“Fairness in funding,” was the third reason for the Governor’s optimism about his healthcare discussions as he described the idea of “capping” the expense to states. Citing Oregon as an example of this idea during the Clinton administration, the concept allows for the reduction of services to fit a specific governmental funding. “In some locations, the healthcare budget consumes as much as 30% of the state’s budget,” Herbert reported. “100% ‘fairness’ may not be possible,” he admitted, “But it may be possible to get to 90% fairness if we emphasize sustainability, flexibility, and fairness,” he said.
Other Topics in Herbert’s Most Recent Discussions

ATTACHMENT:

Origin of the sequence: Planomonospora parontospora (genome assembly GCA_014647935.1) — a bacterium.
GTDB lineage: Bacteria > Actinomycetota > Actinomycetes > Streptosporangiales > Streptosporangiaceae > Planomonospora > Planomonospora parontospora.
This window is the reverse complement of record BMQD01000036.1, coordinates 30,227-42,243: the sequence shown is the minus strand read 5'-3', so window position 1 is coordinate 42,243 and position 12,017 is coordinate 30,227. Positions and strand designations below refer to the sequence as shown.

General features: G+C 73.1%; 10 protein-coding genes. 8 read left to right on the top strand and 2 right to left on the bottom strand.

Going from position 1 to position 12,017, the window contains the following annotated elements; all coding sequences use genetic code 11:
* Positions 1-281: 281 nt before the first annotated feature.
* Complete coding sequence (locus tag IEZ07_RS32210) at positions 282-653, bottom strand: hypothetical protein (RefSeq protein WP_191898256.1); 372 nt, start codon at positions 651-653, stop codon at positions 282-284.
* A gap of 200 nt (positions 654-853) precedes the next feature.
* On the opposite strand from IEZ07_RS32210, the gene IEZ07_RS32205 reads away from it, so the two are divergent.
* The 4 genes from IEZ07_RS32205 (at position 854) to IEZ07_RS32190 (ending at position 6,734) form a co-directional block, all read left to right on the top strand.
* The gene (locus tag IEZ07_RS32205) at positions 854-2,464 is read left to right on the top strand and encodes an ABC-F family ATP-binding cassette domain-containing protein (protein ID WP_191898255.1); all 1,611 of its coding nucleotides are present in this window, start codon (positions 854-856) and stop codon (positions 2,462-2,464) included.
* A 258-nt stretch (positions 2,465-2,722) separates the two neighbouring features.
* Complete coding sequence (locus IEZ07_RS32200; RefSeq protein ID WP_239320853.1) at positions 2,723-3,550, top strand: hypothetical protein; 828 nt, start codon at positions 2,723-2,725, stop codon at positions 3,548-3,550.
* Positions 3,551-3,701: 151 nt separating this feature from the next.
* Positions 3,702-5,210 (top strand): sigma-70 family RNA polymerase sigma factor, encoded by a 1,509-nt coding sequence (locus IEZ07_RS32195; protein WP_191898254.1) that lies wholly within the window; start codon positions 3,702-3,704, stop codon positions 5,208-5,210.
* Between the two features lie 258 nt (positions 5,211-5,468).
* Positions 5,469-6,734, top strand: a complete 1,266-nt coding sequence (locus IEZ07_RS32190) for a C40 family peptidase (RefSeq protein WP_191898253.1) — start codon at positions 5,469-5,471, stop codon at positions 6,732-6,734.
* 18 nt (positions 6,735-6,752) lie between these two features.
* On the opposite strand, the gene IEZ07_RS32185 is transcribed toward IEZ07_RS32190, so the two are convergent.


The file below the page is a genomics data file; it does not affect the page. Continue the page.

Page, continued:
In addition to healthcare meetings, Herbert was asked about other hot topics arising during this most recent trip, especially that of public lands which are such a big portion of Utah. Acknowledging his discussions with Secretary of the Interior designee Ryan Zinke of Montana. Herbert said that an invitation for congressman Zinke to come and visit Utah and the specific areas generating the most local controversy had been extended and would likely occur once Zinke’s appointment as a Trump cabinet secretary is confirmed. Additionally, Herbert said that resumed discussions with Utah’s congressional delegation would also be upcoming, where officials repeat the interest of Native Americans to be involved in public lands management, an aspect that politicians maintain can only be done via congress. To this point, Governor Herbert stressed that “the state is making a proactive effort [on public lands issues] including the participation of our county commissioners,” he stated. Herbert began his political career as a county commissioner in Utah County, after becoming known there as a realtor.